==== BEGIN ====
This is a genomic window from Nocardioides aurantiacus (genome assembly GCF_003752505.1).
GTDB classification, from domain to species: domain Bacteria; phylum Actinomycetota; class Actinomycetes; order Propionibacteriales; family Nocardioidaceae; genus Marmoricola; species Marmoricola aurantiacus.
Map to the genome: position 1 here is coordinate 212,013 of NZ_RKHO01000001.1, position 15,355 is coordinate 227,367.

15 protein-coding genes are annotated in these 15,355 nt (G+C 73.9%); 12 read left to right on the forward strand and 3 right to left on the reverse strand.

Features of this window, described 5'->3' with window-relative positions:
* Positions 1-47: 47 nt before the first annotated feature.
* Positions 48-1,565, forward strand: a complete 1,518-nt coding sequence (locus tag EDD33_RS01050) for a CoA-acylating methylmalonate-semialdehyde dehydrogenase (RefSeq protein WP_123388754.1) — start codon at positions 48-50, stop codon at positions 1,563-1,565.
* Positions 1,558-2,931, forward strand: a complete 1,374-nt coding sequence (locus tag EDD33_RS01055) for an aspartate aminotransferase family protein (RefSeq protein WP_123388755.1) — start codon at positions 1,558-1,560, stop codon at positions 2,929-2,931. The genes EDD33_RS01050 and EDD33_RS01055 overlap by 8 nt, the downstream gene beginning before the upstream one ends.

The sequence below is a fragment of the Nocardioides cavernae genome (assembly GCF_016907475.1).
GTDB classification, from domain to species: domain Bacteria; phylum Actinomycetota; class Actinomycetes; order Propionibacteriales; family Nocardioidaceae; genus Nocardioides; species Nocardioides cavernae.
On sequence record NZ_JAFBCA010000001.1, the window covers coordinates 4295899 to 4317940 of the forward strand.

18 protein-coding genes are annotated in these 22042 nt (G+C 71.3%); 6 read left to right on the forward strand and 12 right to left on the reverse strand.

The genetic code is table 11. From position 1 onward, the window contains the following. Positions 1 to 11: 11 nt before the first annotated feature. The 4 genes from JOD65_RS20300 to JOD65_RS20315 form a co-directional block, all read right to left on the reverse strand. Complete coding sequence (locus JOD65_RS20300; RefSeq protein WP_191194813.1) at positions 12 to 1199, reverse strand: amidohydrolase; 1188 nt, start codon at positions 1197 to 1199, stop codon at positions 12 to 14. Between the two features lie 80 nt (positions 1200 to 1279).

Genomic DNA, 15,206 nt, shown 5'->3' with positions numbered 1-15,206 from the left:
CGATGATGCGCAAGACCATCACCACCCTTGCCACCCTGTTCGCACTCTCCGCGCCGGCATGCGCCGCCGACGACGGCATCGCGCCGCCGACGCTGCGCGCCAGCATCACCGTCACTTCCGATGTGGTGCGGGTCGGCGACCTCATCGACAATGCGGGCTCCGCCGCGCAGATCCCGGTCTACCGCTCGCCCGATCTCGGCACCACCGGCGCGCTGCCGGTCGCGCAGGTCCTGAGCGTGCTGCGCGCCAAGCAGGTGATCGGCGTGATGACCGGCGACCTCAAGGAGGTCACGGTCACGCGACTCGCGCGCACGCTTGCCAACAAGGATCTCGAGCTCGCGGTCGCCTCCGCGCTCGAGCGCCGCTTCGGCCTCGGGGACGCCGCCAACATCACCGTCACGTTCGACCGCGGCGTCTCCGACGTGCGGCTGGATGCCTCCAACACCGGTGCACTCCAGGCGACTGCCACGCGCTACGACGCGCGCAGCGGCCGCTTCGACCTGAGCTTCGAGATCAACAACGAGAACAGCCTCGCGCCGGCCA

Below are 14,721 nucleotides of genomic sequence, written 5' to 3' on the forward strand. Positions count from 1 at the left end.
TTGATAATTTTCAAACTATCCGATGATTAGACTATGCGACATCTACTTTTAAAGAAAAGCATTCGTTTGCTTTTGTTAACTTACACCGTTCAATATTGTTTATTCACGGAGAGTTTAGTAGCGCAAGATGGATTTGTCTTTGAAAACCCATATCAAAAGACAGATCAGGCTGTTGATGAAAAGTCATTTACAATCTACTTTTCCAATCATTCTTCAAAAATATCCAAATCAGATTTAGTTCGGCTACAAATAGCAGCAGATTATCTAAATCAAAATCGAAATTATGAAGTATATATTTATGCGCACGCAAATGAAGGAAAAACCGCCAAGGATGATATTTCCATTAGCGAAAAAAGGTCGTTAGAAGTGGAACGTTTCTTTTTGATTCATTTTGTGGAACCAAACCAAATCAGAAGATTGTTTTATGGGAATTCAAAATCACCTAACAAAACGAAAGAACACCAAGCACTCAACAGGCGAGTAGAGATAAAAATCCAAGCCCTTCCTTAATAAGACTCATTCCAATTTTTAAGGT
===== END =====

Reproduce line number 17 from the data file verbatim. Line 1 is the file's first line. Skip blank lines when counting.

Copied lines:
TTGATAATTTTCAAACTATCCGATGATTAGACTATGCGACATCTACTTTTAAAGAAAAGCATTCGTTTGCTTTTGTTAACTTACACCGTTCAATATTGTTTATTCACGGAGAGTTTAGTAGCGCAAGATGGATTTGTCTTTGAAAACCCATATCAAAAGACAGATCAGGCTGTTGATGAAAAGTCATTTACAATCTACTTTTCCAATCATTCTTCAAAAATATCCAAATCAGATTTAGTTCGGCTACAAATAGCAGCAGATTATCTAAATCAAAATCGAAATTATGAAGTATATATTTATGCGCACGCAAATGAAGGAAAAACCGCCAAGGATGATATTTCCATTAGCGAAAAAAGGTCGTTAGAAGTGGAACGTTTCTTTTTGATTCATTTTGTGGAACCAAACCAAATCAGAAGATTGTTTTATGGGAATTCAAAATCACCTAACAAAACGAAAGAACACCAAGCACTCAACAGGCGAGTAGAGATAAAAATCCAAGCCCTTCCTTAATAAGACTCATTCCAATTTTTAAGGT